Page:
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Mark Tinnermeier

Democratic gubernatorial candidate Fred Hubbell, left, visits with Mark Tinnermeier on Tinnermeier's rural Jasper County farm on Wednesday, July 11, 2018, near Newton.

NEWTON — More liberal use of the bully pulpit and more trade missions to neighbors of the U.S.: that’s how Fred Hubbell would help Iowa farmers hurting as a result of federal trade policy, the Democratic candidate for governor said Wednesday.

Hubbell visited a rural Jasper County farm Wednesday as part of a campaign tour to discuss how agricultural issues, in particular a budding trade war, is threatening Iowa farmers’ bottom lines.

New tariffs enacted by Republican President Donald Trump’s administration has led other nations to retaliate in kind, causing crop and livestock prices to decline sharply. Pork and soybean, two of Iowa’s top exports, have been particularly impacted.

After chatting with Jasper County farmer Mark Tinnermeier, Hubbell told reporters he thinks Republican Gov. Kim Reynolds — one of his opponents in this fall’s election — is not doing enough to help Iowa farmers who are feeling the pinch of the federal trade dispute.

“We need to step up and defend farmers and defend Iowans, not defend the president,” Hubbell said. “Our governor, whoever the governor is, is elected to represent Iowans. And I think the governor should be doing a lot more to be making it clear how harmful this is in our state.”

Hubbell, if elected this November, said he would be more vocal about the impact the trade dispute is having on Iowa farmers. He would attempt to create a coalition of farm-state governors to implore the Trump administration to reconsider its trade policy.

Hubbell would make more trade trips to Canada and Mexico to ensure continued working relationships with those countries, he said.

“I’m happy to go out to Washington and try to meet with as many people as possible,” Hubbell said. “Let’s go out there and let’s hold press conferences and let’s talk about how harmful it is.”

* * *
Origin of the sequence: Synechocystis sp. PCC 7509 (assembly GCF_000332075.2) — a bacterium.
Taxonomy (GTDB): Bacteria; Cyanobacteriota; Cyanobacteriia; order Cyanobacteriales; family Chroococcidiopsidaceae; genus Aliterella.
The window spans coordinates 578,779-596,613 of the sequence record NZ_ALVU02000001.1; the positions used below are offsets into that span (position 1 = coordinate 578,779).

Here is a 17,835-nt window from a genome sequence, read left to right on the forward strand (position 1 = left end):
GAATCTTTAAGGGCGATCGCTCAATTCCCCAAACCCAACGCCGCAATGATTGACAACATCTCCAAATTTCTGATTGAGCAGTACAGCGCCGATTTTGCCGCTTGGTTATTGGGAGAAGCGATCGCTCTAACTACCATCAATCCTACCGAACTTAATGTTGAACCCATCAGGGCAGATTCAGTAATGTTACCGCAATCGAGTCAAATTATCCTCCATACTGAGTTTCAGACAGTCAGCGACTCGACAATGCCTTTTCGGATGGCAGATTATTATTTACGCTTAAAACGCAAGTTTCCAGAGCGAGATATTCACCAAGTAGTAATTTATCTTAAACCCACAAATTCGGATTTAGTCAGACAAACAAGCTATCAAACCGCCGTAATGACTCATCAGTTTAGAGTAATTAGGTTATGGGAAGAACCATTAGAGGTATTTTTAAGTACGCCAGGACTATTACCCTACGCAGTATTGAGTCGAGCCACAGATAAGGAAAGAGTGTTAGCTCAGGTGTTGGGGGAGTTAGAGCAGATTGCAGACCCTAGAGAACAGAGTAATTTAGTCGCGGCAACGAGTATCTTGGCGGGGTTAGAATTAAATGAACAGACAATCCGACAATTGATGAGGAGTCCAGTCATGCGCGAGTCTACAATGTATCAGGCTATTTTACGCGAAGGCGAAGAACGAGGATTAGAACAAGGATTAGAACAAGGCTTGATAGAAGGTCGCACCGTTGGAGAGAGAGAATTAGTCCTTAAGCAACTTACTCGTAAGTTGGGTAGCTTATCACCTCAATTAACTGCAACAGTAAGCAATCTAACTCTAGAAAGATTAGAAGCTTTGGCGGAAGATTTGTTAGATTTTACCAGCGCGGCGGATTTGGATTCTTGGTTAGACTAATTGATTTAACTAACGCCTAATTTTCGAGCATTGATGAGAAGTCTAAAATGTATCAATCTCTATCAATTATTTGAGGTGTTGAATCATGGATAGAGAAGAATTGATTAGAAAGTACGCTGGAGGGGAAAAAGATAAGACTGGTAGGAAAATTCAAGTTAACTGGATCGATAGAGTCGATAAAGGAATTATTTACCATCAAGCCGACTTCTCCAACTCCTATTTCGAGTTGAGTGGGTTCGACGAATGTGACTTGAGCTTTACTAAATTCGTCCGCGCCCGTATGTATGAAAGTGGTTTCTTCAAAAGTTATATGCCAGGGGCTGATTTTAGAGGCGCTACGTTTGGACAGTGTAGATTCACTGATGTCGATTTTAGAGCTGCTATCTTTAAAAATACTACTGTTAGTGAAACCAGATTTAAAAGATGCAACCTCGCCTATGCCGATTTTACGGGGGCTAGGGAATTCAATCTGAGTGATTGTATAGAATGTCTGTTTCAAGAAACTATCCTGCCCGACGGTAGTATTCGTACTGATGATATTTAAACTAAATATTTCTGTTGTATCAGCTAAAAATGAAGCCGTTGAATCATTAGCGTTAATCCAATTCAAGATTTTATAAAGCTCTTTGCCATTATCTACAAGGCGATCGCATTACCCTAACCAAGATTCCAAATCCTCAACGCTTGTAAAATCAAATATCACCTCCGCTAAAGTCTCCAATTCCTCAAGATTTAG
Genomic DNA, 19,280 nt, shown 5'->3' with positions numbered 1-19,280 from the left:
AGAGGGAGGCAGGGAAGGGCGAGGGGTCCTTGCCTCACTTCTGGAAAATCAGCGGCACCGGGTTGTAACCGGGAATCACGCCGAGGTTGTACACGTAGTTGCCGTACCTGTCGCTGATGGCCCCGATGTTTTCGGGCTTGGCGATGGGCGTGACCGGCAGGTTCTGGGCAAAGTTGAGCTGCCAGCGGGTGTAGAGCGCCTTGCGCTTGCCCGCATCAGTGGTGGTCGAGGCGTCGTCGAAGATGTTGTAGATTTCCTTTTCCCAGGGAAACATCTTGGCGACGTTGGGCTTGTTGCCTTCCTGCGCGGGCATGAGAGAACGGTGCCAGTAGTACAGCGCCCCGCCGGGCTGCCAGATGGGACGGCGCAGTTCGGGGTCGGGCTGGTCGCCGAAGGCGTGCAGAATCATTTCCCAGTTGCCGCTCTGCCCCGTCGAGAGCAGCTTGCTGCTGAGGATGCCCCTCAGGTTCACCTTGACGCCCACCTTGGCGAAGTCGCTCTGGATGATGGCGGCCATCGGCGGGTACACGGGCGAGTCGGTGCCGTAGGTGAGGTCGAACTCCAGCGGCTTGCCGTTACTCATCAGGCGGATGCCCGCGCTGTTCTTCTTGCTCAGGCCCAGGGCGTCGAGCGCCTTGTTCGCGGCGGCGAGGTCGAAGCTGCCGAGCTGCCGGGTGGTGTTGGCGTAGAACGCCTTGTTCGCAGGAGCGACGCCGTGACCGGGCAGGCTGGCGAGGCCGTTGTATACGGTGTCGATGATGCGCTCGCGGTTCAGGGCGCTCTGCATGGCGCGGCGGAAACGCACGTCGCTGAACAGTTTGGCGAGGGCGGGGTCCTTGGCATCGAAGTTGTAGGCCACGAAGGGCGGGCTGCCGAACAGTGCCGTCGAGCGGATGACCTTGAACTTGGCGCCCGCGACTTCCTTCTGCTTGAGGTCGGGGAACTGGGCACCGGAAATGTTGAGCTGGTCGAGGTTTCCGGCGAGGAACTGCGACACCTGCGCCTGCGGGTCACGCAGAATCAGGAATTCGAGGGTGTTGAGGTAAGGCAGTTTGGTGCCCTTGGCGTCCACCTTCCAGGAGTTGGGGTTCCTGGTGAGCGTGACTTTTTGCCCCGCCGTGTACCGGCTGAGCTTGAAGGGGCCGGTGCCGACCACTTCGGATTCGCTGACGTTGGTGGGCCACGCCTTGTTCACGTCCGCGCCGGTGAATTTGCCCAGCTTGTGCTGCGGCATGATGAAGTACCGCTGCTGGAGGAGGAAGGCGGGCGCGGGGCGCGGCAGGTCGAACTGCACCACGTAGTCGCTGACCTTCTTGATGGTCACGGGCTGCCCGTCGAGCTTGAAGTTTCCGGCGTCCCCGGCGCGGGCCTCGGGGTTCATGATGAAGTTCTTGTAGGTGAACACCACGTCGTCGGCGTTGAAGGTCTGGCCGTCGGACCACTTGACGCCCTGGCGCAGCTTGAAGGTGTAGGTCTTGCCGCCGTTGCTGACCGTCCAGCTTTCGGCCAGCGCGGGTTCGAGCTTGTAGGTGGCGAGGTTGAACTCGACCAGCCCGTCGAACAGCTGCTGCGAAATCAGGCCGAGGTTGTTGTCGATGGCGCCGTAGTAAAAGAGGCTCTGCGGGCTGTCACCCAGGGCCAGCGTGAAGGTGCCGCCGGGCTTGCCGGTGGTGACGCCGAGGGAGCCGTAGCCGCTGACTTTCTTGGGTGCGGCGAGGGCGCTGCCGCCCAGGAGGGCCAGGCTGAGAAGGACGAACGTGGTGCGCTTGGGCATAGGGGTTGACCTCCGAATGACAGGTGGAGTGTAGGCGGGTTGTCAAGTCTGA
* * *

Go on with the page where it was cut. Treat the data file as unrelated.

Reynolds, via an emailed response through her campaign spokesman, said she has led trade missions across the world to promote Iowa products and has traveled to the nation’s capital “to defend free and fair trade.”

Reynolds greeted Vice President Mike Pence on Wednesday in Cedar Rapids.

“Nobody wins in a trade war, and the administration knows where we stand. Our farmers know I am fighting for them, because of where I come from and what I have done,” Reynolds said. “Unlike my opponent, I take action.”

Hubbell said he is learning from farmers as he crisscrosses the state. Republicans have charged that Hubbell, a retired businessman, does not have a sufficient background in agriculture to be Iowa governor.

“It’s a learning process, and at the end of the day (farming) is a business like any other business,” Hubbell said, adding that he served 12 years on the board of directors for Pioneer Hi-Bred, now Dupont Pioneer. “You have a product and you have markets and you have to sell someplace and somebody else wants to take your markets away. It’s a competitive, world-wide market. You’ve got input costs and you’ve got revenues and you try to balance those. You have to decide when to sell and when to buy equipment. Those are just typical business issues.”

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